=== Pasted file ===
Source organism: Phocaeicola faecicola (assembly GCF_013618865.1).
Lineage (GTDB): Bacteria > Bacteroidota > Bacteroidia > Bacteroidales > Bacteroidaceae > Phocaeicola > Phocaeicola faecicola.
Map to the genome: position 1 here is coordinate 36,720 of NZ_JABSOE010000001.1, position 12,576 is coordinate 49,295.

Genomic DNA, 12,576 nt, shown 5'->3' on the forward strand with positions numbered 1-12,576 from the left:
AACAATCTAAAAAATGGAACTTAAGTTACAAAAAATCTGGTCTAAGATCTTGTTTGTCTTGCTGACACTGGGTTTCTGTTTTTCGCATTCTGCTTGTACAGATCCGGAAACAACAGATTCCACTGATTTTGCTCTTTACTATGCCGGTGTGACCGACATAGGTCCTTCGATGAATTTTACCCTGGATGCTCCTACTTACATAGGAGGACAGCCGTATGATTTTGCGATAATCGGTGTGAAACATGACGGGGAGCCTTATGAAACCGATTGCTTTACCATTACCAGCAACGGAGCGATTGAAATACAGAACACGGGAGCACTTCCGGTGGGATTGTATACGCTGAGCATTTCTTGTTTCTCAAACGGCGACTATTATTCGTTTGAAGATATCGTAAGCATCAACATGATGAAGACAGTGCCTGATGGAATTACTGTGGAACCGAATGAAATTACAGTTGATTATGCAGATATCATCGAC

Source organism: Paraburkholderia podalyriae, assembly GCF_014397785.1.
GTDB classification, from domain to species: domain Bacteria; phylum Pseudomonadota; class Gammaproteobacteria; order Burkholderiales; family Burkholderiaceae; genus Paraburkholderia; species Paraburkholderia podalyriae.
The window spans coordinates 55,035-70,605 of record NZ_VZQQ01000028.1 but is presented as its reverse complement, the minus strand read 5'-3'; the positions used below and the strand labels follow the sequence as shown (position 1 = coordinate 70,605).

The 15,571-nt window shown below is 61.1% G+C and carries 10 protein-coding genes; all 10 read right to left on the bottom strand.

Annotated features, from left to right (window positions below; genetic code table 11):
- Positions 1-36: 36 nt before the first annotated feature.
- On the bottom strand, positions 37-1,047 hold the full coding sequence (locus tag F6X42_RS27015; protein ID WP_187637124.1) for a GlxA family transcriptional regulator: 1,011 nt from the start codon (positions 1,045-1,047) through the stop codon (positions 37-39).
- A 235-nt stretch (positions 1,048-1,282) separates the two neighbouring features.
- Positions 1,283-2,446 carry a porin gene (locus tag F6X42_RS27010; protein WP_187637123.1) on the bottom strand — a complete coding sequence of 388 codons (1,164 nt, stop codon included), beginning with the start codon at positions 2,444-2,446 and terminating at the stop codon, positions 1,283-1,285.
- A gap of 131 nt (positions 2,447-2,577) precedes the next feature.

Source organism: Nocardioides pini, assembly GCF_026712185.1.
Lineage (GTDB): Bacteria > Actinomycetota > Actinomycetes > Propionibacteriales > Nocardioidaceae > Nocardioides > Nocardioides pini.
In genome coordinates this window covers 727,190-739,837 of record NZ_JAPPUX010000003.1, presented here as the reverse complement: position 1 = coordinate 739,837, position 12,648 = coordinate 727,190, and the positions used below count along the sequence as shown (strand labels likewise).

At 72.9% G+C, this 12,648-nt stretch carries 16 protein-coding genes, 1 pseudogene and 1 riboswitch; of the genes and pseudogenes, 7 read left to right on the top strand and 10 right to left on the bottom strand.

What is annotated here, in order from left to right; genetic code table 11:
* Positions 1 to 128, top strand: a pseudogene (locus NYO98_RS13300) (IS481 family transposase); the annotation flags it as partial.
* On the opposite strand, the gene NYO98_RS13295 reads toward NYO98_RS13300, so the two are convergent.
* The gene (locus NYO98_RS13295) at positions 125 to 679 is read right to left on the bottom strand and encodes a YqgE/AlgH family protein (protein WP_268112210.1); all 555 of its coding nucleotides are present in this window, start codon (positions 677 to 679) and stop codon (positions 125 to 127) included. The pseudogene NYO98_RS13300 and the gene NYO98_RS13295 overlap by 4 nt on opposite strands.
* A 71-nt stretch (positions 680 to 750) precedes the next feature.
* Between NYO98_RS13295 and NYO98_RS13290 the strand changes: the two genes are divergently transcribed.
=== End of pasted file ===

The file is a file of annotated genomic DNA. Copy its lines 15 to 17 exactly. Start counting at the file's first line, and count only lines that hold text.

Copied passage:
- A gap of 131 nt (positions 2,447-2,577) precedes the next feature.

Source organism: Nocardioides pini, assembly GCF_026712185.1.
Lineage (GTDB): Bacteria > Actinomycetota > Actinomycetes > Propionibacteriales > Nocardioidaceae > Nocardioides > Nocardioides pini.